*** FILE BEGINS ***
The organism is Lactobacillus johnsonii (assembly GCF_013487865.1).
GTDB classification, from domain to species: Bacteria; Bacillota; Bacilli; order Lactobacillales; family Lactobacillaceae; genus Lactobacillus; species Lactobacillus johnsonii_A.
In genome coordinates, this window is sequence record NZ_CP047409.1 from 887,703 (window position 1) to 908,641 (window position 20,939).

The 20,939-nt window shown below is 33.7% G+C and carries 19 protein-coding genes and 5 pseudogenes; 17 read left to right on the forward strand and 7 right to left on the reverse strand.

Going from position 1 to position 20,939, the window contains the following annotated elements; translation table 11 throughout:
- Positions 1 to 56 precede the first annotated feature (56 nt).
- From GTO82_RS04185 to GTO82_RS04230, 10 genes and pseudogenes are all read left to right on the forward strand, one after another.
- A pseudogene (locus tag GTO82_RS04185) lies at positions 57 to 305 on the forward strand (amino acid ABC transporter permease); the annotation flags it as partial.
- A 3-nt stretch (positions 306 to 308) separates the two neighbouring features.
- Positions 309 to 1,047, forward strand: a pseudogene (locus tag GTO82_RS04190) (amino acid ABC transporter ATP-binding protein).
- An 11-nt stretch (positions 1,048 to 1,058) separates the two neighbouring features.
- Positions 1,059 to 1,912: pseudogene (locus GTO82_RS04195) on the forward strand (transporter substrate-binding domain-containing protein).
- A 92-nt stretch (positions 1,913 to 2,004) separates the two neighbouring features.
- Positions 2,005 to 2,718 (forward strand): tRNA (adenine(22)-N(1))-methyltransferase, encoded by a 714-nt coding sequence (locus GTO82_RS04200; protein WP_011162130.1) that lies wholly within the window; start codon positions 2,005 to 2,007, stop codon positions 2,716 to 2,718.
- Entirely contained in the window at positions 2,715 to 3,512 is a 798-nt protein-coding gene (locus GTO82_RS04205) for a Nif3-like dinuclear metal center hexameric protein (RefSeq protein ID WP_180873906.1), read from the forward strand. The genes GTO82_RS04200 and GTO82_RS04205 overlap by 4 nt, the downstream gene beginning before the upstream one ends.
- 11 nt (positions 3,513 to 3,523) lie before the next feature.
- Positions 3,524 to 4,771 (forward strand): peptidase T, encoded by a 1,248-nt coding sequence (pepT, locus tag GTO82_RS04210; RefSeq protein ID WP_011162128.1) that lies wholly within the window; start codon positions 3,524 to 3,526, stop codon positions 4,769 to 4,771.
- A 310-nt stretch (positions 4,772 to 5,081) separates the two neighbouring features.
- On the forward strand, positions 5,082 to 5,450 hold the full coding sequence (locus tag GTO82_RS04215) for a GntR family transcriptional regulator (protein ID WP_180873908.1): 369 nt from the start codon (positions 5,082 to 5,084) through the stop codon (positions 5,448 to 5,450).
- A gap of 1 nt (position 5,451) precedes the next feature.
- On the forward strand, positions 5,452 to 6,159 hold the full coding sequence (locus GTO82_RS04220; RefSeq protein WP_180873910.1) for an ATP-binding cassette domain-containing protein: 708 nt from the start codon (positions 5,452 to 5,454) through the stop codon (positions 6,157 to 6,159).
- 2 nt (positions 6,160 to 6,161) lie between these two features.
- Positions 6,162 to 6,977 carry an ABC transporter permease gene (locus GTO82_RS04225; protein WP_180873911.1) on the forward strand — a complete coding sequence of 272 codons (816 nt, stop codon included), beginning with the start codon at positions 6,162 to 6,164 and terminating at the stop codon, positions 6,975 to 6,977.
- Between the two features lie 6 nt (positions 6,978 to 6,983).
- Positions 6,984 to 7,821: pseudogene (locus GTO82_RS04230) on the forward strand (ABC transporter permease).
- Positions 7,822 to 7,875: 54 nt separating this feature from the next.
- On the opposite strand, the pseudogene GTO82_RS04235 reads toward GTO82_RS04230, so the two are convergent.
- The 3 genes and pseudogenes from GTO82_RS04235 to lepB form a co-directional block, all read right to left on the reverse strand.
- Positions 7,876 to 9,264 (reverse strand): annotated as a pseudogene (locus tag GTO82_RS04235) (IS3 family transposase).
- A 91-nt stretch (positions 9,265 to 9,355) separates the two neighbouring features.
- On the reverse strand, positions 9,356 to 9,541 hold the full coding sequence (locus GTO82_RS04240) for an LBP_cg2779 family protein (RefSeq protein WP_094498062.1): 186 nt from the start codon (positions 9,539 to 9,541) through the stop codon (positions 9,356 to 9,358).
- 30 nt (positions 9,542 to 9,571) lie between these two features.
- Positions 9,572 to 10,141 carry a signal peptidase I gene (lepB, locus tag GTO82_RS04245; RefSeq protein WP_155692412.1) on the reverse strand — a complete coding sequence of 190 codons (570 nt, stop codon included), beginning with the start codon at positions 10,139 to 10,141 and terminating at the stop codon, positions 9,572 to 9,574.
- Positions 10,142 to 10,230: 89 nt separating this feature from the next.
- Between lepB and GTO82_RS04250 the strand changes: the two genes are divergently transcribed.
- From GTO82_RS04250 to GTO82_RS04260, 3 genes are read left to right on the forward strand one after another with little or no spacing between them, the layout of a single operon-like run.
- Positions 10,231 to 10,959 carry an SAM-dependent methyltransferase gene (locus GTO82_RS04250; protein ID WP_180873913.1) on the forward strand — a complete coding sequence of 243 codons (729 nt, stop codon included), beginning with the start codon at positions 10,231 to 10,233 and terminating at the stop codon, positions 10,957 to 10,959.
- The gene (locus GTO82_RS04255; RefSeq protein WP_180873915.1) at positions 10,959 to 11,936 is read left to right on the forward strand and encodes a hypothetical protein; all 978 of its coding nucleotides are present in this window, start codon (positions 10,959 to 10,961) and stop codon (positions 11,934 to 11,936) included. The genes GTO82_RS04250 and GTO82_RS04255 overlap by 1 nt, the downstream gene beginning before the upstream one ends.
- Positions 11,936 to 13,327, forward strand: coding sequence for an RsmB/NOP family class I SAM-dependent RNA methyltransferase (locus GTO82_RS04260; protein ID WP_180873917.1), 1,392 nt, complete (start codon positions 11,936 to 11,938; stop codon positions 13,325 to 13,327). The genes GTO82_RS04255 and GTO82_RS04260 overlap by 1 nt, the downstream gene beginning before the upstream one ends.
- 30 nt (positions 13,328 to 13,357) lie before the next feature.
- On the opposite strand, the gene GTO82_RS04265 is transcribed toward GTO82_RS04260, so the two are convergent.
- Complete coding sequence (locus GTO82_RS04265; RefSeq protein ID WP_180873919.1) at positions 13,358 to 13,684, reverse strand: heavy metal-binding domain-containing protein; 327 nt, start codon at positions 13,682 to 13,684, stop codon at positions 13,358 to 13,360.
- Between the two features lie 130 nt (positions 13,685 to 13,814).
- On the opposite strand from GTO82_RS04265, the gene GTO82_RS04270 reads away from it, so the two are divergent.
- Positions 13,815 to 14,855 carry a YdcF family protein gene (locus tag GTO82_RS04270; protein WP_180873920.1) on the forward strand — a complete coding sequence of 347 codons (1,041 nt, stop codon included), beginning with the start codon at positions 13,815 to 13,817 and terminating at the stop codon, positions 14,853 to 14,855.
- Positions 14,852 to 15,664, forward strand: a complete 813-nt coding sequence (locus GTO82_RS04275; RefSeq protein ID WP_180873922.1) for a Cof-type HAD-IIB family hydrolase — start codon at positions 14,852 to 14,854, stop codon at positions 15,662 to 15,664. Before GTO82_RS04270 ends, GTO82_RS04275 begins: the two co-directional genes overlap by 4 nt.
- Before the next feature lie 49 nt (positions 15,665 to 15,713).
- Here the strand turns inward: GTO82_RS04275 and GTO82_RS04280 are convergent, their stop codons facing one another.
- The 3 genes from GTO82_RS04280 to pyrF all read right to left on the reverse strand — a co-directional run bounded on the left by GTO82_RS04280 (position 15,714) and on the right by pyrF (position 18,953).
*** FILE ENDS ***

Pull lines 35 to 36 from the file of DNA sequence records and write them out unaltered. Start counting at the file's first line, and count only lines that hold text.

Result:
- Between lepB and GTO82_RS04250 the strand changes: the two genes are divergently transcribed.
- From GTO82_RS04250 to GTO82_RS04260, 3 genes are read left to right on the forward strand one after another with little or no spacing between them, the layout of a single operon-like run.